Graham – We need to incentivize the mining industry to get out there and explore. We need to continue to map our Territory and provide access to land by working with our Indigenous Aboriginal partners.
The cost of living is a common issue in the NWT, how do you think the territory should approach the issue?
Cochrane – The concern of lowering our power costs is something we need to continue to focus on. The amendment to the Cities, Towns and Villages Act I brought forward while I was the Minister of MACA, now allows municipalities the ability to pass bylaws allowing property owners to finance energy efficiency or renewable energy projects. We also need to continue to pursue the expansion of the Taltson Hydro line and implement alternative energy sources in our diesel reliant communities. Promoting the growing of local produce and farming potential will also assist in addressing our high food costs.
Graham – We need to give our residents a tax break. Right away. We need to work on legacy infrastructure projects to stabilize utility costs. We need to negotiate with the Federal Government for innovative ways to put more money in residents’ pockets.
With the population of NWT continuing to shrink, what ideas do you have to combat it?
Cochrane – If residents are not happy they will not stay, and worries about the economy can be curtailed by diversifying and investing to support sectors such as tourism, the arts, mining and small businesses. Critical to the work in growing our economy is the development, and constant review, of a long term strategic economic plan. We also need to implement a comprehensive recruitment plan across Canada to address the current shortages and future needs for people in various occupations.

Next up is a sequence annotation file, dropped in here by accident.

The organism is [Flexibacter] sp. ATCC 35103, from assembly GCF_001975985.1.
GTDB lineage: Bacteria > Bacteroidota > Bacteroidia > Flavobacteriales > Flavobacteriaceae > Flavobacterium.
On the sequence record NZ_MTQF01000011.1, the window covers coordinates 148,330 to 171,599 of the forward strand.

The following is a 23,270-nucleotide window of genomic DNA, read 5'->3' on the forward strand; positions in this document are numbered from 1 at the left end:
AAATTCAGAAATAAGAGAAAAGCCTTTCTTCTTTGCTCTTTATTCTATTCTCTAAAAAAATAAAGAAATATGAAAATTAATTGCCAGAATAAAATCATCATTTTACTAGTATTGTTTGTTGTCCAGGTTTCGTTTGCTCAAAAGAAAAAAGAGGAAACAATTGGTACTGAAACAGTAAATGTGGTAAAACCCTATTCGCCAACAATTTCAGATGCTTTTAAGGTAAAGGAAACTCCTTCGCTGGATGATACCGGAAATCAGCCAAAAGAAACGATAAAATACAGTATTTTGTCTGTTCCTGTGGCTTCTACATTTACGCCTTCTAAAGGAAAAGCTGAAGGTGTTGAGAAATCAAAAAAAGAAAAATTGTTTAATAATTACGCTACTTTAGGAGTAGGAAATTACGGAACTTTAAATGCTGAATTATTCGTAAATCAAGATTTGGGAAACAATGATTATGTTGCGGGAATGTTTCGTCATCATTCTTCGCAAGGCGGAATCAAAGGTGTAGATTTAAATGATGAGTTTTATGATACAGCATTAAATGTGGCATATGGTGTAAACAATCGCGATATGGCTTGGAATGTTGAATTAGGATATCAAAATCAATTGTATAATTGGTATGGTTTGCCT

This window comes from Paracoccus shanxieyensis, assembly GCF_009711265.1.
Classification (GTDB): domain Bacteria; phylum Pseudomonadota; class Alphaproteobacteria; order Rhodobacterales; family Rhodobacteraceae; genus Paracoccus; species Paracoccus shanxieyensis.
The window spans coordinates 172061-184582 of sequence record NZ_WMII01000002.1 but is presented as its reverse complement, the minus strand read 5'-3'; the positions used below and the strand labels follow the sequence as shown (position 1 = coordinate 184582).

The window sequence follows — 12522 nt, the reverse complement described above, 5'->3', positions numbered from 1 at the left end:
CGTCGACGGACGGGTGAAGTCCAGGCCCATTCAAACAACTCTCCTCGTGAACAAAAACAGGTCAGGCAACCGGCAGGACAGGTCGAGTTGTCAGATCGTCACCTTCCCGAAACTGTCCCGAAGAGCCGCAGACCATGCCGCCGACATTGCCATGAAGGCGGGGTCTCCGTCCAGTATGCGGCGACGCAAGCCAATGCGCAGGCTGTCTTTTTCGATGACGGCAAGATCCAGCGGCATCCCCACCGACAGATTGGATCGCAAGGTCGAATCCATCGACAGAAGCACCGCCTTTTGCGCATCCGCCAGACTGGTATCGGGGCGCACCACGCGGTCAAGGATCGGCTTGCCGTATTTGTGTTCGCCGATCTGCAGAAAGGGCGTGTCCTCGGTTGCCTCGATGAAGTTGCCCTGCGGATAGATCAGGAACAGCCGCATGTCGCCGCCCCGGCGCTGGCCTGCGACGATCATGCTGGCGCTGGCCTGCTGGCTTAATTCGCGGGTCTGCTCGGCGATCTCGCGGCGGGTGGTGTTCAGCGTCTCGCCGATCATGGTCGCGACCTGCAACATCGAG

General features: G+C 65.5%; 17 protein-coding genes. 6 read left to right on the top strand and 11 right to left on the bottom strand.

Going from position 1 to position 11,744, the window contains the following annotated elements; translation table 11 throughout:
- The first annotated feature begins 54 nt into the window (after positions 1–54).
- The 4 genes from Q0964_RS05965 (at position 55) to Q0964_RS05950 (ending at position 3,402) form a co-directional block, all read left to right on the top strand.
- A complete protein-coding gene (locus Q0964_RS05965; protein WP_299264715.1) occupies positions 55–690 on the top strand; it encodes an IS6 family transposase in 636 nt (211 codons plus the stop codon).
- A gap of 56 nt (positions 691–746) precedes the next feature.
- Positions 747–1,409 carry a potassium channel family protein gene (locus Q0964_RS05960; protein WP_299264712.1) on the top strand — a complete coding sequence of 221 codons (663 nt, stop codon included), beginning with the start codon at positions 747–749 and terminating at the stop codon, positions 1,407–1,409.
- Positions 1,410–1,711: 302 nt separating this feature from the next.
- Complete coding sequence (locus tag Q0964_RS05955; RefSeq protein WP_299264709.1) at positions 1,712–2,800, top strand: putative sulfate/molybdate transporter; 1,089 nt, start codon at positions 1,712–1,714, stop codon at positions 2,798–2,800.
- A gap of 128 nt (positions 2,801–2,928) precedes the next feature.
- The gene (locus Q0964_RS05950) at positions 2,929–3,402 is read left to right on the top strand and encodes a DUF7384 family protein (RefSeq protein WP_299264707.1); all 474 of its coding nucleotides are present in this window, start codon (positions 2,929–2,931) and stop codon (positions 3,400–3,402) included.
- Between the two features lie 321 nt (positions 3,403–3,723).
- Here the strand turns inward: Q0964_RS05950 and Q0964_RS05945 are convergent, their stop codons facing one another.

Graham – Attraction and retention of staff is at a crisis. Transformation of Aurora College, capacity building in Tourism, and job opportunities need to be tackled. Giving employers the opportunity to provide housing and making it tax-free instead of a taxable benefit is a good start.
How would you improve post-secondary education in the North, and is a Polytechnic university a good start?
Cochrane – I brought forward the first Post-Secondary Education Act in the 18th assembly which now provides us with a structure for recognizing post-secondary institutions in the NWT. This was a critical start. Becoming a Polytechnic University will assist in strengthening our economy, addressing climate change and providing northerners with the skills necessary to take advantage of the many positions forecasted to be available in the next decade. I was proud to bring the concept forward and I would be honoured to be able to continue to the work I began to see an accredited Polytechnic University actualized.
Graham – By having programs that build capacities in the north, such as health care or education, we can enable our residents to stay and work on the north. A Polytechnic is a great start.
What support systems do you want to implement to make sure Indigenous communities are not left behind?
Cochrane – Settling of the outstanding land claims must be prioritized to assist indigenous communities to have the resources necessary to prosper. This will mean ensuring we have the appropriate staffing to get the work done, prioritizing the continued progression through the stages of the process, and focusing on building respectful relationships and meaningful conversations with all stakeholders. I also support self-government and believe the GNWT has to be open to providing any support requested to assist in this.